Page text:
Use These 3 Metrics to Find Undervalued Stocks | Smart Change: Personal Finance | – The Montana Standard

Being able to find and invest in undervalued stocks is a great ability to have as an investor. Great companies can often fly under the radar or be underpriced by the market, and being able to identify those can pay off big with returns — just ask Warren Buffett, who’s made a fortune finding undervalued companies. If you’re looking to find undervalued companies, using these three metrics will help you.

1. Price-to-earnings (P/E) ratio

There aren’t too many metrics more commonly used to determine whether a stock is undervalued or overvalued than the P/E ratio. The P/E ratio lets you know how much you’re paying per share for $1 in earnings. To find the P/E ratio, simply divide a company’s share price by its annualized earnings per share (EPS), which is its net income divided by outstanding shares.

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If a company has $100 million in annual net income with 50 million outstanding shares, its EPS would be $2. If its share price is $50, its P/E ratio would be 25. This essentially means you’re paying $25 per $1 per year in earnings.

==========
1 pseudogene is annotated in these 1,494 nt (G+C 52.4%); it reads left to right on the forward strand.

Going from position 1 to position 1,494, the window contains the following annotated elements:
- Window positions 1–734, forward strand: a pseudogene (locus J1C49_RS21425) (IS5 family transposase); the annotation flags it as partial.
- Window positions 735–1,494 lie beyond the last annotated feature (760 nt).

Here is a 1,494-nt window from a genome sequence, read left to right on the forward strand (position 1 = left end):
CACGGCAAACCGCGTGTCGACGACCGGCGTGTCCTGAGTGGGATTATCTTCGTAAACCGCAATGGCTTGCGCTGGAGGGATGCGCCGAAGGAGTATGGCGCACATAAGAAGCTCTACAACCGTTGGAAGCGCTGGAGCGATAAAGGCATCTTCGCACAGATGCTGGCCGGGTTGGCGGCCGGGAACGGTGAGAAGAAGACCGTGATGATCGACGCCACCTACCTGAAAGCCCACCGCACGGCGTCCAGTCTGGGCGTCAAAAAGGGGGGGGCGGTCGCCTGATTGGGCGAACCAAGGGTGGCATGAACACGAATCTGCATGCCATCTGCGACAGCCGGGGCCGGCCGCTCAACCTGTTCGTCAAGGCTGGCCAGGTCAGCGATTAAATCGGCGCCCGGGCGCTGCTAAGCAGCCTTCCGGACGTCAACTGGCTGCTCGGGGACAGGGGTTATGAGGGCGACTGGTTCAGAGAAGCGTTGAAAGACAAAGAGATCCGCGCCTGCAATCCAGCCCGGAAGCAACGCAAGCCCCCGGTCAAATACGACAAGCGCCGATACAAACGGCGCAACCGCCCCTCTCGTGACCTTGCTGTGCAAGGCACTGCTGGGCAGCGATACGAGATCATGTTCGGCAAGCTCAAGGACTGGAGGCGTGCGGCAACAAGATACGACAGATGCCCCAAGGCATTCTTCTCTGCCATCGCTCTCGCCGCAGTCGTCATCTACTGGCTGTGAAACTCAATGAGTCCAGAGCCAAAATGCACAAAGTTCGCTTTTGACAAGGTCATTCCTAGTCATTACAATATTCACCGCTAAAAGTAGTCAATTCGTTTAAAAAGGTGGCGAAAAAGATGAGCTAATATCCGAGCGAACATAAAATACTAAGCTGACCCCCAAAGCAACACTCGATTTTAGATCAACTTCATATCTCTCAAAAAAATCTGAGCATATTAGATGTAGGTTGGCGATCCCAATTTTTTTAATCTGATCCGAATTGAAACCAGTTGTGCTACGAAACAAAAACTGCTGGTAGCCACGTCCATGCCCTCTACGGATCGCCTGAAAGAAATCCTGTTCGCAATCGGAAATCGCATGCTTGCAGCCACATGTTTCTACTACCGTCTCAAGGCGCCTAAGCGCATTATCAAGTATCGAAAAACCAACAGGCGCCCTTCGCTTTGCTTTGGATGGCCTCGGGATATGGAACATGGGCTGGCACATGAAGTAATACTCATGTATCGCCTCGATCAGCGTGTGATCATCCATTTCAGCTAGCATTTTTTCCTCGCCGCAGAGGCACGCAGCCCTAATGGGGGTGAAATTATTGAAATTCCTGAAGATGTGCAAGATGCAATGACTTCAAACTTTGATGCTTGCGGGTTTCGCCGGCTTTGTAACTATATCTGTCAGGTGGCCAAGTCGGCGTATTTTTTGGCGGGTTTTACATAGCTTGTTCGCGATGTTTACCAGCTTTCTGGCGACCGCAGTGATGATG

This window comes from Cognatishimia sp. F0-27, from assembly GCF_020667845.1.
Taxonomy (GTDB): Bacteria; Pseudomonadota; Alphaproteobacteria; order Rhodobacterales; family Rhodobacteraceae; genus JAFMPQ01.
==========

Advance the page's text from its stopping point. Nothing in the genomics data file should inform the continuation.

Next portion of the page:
To really get an idea of whether a stock is undervalued, you need to compare it to similar companies in its industry. For example, you wouldn’t compare Nike with ExxonMobil, or Sweetgreen with Amazon. If several companies in the same industry have a P/E ratio within a close range of each other and you find a company with one drastically lower, that could signal it’s undervalued — and vice versa.

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2. Price/earnings-to-growth (PEG) ratio

The PEG ratio is similar to the P/E ratio, except it takes into account a company’s future earnings growth. To calculate the PEG ratio, you must first know the P/E ratio. Once you have the P/E ratio, you divide it by the company’s earnings growth rate (EGR) over a specific time to get its PEG ratio.

For example, if a company has a 20 P/E ratio with an EGR of 10%, its PEG would be 2. A PEG ratio less than 1 can mean a stock is undervalued, while a ratio above 1 can mean it’s overvalued. A company with a PEG ratio of 1 has a perfect relationship between its market value and projected earnings growth.

Let’s imagine a scenario where two companies in the same industry have P/E ratios of 20 and 15, respectively. Just based on that alone, the company with the 15 P/E ratio may seem like a …….


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